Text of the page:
Traveling through Italy by train and public transport is a really good idea. Also because train travel in Italy is a sustainable and climate-friendly way of being on the road. And you will have enough time playing live casino online. But you will always be rewarded by delightful encounters with the country and its people and by moments of slowing down your travel.
Train travel in Italy is pretty easy when it comes to moving between major and well-known metropolises. From Turin in the north to Salerno in the south, the country’s major cities are connected by an excellent network of routes for high-speed trains.
Milan, Bologna, Florence, Rome and Naples are destinations that can be easily reached by extremely chic train. High-speed trains with fantastic names such as Frecciarossa, Red Arrow or Italo promise travelers train rides with top speeds of up to 400 kilometers per hour.
WHICH TRAINS TO TAKE
Frecciarossa and Italo – high speed made in Italy
Because competition is fierce on Italy’s high-speed roads. Since 2012, the state-owned company Trenitalia has been challenged on the routes between Milan and Naples by the private company Italo.
This competition stimulates business and ensures reasonable ticket prices. They have actually dropped by 40%, making train travel in Italy a cheap pleasure. In addition, the wide range of rail services between Milan and Salerno is attracting more and more Italians from the plane or car to the train. And that’s a good thing.
Away from the profitable routes between Milan and Naples, however, things look different. Regional transport is also a neglected business in Italy. In northern Italy, regional rail traffic actually works quite well, even if it is sometimes surprising that a city like Siena, for example, is so complicated to reach by train. Southern Italy, on the other hand, is quite underdeveloped with its rail infrastructure.
Rail travel is becoming more and more popular in Italy since fast trains connect the metropolises:
THE FIRST RAILROAD IN ITALY
There are historical reasons for this. The history of Italian rail transport begins, as everywhere else in Europe, in the mid-19th century with small-scale, separate railroad lines. The first railroad line was opened in 1839 in the Kingdom of the Two Sicilies between Naples and the coastal town of Portici. Shortly after, a railroad line followed in the Turin area.
But with the emergence of the Italian nation-state, industrialization was concentrated in the north, where a dense network of high-speed and regional trains was built in a triangle between Turin, Genoa and Trieste, which today extends to the highly industrialized Po Valley.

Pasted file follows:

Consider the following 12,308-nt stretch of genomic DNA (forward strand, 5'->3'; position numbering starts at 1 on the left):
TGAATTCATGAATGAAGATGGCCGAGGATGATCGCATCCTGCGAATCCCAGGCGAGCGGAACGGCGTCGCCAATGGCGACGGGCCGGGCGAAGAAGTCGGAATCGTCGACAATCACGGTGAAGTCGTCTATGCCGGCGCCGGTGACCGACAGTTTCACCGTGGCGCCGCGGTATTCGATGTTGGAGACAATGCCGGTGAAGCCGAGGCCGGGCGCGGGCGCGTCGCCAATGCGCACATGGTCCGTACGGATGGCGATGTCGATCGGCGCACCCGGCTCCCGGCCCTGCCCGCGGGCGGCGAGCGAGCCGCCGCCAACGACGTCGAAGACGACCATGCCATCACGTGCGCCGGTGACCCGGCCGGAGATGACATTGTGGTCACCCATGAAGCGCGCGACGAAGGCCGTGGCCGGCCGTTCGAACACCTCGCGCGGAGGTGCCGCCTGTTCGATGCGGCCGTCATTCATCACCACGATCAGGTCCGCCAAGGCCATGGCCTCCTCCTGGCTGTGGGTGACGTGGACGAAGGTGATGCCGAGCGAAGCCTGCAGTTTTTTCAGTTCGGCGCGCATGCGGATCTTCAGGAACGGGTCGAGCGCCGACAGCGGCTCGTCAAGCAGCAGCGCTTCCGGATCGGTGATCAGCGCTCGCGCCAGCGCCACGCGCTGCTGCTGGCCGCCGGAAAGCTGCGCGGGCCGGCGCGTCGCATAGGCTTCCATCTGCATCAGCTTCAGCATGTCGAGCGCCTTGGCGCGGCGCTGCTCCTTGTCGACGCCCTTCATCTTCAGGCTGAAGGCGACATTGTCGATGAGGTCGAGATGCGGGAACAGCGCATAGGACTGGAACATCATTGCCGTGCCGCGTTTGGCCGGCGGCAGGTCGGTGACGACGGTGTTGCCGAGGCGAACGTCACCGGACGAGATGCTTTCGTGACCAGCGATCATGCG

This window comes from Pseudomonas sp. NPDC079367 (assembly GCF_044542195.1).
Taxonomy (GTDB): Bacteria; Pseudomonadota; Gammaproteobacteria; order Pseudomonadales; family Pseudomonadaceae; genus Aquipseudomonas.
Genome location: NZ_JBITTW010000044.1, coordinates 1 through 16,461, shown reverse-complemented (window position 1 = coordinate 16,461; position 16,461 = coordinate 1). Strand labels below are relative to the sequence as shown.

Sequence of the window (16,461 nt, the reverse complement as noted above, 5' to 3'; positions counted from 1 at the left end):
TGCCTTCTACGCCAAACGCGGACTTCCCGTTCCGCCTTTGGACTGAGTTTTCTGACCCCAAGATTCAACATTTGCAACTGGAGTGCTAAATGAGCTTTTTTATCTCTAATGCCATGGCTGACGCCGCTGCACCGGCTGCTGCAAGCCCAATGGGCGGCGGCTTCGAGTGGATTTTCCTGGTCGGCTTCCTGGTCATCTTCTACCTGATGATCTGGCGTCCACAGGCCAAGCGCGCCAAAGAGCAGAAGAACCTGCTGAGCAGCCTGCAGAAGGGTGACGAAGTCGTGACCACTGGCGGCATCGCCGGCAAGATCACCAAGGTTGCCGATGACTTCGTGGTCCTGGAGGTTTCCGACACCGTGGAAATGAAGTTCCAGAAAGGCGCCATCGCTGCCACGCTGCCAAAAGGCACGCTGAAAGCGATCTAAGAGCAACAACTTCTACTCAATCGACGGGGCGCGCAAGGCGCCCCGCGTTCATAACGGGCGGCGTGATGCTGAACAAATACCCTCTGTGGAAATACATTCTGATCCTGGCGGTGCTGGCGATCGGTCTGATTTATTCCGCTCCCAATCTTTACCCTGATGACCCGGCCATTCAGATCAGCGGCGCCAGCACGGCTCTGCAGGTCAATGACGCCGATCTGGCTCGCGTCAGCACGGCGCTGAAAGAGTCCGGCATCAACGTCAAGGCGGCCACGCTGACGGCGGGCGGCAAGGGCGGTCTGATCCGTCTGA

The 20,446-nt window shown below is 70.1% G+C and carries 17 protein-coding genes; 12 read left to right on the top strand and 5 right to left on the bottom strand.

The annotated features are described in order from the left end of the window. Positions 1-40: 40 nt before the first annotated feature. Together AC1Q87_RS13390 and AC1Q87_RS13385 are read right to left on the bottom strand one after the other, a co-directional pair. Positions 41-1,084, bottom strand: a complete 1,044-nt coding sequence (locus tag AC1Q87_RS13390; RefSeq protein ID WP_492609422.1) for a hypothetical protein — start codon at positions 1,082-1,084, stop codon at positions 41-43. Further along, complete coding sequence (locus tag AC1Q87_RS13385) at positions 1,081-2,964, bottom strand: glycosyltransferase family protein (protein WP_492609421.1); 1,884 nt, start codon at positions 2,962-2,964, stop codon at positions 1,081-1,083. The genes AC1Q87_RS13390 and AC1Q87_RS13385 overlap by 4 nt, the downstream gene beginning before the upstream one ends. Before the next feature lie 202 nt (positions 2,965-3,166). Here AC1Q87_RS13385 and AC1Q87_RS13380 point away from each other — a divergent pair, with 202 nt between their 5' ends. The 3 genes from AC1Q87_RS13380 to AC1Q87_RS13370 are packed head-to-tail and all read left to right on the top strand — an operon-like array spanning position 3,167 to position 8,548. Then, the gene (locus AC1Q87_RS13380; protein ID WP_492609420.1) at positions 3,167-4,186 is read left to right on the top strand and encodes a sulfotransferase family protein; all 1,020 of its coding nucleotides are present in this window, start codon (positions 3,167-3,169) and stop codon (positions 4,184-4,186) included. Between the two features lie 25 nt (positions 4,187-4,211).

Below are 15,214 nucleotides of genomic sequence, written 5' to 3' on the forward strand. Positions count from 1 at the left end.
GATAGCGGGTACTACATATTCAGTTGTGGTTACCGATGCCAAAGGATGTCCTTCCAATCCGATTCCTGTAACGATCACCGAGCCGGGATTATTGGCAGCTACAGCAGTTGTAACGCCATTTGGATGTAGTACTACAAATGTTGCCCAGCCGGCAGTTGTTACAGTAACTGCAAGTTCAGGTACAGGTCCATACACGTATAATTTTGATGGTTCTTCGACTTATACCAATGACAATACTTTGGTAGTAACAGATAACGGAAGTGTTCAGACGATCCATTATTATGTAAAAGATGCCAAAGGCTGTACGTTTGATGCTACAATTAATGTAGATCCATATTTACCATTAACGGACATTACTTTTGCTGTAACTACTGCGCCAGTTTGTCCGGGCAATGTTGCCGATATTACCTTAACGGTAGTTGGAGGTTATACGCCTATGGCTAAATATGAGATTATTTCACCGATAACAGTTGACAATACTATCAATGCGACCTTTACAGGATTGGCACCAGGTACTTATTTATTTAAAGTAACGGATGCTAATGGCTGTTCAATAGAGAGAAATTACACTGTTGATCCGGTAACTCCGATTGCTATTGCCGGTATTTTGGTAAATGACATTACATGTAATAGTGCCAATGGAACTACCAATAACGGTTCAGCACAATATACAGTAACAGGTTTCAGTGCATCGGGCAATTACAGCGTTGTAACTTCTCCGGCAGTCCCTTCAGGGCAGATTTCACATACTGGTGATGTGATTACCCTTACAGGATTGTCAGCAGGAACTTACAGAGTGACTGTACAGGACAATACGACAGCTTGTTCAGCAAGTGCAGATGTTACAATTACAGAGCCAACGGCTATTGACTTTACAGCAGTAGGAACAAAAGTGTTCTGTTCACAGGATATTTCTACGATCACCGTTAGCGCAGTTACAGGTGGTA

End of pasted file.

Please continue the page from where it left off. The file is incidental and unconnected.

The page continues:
A second axis of the Italian rail network emerged between Milan and Naples, heading south via Bologna, Florence and Rome. Along this route, the modern high-speed network developed west of the Apennines, while the rail lines along the Adriatic were neglected. As a result, Bari, the capital of the Puglia region, can be reached mainly by regional trains. As of today, Bari is not connected to the Italian high-speed rail network, but plans for this are in full swing.
Unfortunately, the rail network in southern Italy is fragmented into a wide variety of subnetworks. Apart from the state-owned company Trenitalia, local operators run the regional trains and, above all, the local trains in southern Italy. This fragmentation makes train travel in the structurally weak south a challenging and, above all, time-consuming affair.
What do you need to consider when traveling by train in Italy?
A major drawback of train travel in Italy is the often rather long distance between the train station and the city center. For the metropolises of Turin, Milan, Rome or Florence, this is usually not a problem. But when you get off the regional train at the station in Assisi, the center with its sights is still quite far away and can only be reached by cab or bus. Especially in the case of many ancient cities worth seeing, which in Italy are often located in the mountains, it is the case that the train stations are usually located far away on the plain. When planning your train trip through Italy, you should also think about a further journey from the station in the pampas to the actual destination.
Regional trains in Italy are often used by students on their way to school or university. It can happen that the trains are packed at rush hour. For some, this is a good opportunity to get to know the country and its people, while others find crowded trains rather unpleasant. You have to think about what you prefer when planning your time.